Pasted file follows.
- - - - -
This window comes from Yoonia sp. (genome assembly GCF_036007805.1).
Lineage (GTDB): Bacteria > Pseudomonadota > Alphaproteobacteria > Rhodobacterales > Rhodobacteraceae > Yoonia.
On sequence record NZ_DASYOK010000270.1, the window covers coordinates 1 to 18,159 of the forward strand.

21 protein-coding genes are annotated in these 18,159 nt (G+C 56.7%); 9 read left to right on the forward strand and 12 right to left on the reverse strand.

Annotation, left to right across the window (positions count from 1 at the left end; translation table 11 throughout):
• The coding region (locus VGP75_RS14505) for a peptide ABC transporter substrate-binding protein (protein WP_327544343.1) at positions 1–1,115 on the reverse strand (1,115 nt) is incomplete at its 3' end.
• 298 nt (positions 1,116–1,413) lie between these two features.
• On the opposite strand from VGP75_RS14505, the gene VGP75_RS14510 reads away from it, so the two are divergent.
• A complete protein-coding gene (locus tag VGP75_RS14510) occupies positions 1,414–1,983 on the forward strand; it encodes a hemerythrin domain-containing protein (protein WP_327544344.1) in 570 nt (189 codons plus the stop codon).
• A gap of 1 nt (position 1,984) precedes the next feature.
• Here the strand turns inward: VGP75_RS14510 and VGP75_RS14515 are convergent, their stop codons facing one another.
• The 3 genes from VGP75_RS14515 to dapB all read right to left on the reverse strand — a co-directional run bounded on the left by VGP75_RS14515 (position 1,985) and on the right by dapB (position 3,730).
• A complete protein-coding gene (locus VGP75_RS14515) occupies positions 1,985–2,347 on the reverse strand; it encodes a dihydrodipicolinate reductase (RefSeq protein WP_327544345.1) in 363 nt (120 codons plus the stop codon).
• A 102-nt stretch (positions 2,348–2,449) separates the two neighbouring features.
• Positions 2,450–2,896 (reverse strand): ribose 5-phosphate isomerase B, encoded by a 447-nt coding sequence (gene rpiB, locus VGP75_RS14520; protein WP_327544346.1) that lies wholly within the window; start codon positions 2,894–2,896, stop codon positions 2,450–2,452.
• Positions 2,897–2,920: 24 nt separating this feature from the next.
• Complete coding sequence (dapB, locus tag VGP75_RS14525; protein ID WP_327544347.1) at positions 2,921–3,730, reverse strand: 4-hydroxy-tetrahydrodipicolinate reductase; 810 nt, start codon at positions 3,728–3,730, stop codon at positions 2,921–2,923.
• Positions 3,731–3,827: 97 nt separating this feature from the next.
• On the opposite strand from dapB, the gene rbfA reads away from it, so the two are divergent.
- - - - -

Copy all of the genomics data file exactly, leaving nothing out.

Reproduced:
This window comes from Yoonia sp. (genome assembly GCF_036007805.1).
Lineage (GTDB): Bacteria > Pseudomonadota > Alphaproteobacteria > Rhodobacterales > Rhodobacteraceae > Yoonia.
On sequence record NZ_DASYOK010000270.1, the window covers coordinates 1 to 18,159 of the forward strand.

21 protein-coding genes are annotated in these 18,159 nt (G+C 56.7%); 9 read left to right on the forward strand and 12 right to left on the reverse strand.

Annotation, left to right across the window (positions count from 1 at the left end; translation table 11 throughout):
• The coding region (locus VGP75_RS14505) for a peptide ABC transporter substrate-binding protein (protein WP_327544343.1) at positions 1–1,115 on the reverse strand (1,115 nt) is incomplete at its 3' end.
• 298 nt (positions 1,116–1,413) lie between these two features.
• On the opposite strand from VGP75_RS14505, the gene VGP75_RS14510 reads away from it, so the two are divergent.
• A complete protein-coding gene (locus tag VGP75_RS14510) occupies positions 1,414–1,983 on the forward strand; it encodes a hemerythrin domain-containing protein (protein WP_327544344.1) in 570 nt (189 codons plus the stop codon).
• A gap of 1 nt (position 1,984) precedes the next feature.
• Here the strand turns inward: VGP75_RS14510 and VGP75_RS14515 are convergent, their stop codons facing one another.
• The 3 genes from VGP75_RS14515 to dapB all read right to left on the reverse strand — a co-directional run bounded on the left by VGP75_RS14515 (position 1,985) and on the right by dapB (position 3,730).
• A complete protein-coding gene (locus VGP75_RS14515) occupies positions 1,985–2,347 on the reverse strand; it encodes a dihydrodipicolinate reductase (RefSeq protein WP_327544345.1) in 363 nt (120 codons plus the stop codon).
• A 102-nt stretch (positions 2,348–2,449) separates the two neighbouring features.
• Positions 2,450–2,896 (reverse strand): ribose 5-phosphate isomerase B, encoded by a 447-nt coding sequence (gene rpiB, locus VGP75_RS14520; protein WP_327544346.1) that lies wholly within the window; start codon positions 2,894–2,896, stop codon positions 2,450–2,452.
• Positions 2,897–2,920: 24 nt separating this feature from the next.
• Complete coding sequence (dapB, locus tag VGP75_RS14525; protein ID WP_327544347.1) at positions 2,921–3,730, reverse strand: 4-hydroxy-tetrahydrodipicolinate reductase; 810 nt, start codon at positions 3,728–3,730, stop codon at positions 2,921–2,923.
• Positions 3,731–3,827: 97 nt separating this feature from the next.
• On the opposite strand from dapB, the gene rbfA reads away from it, so the two are divergent.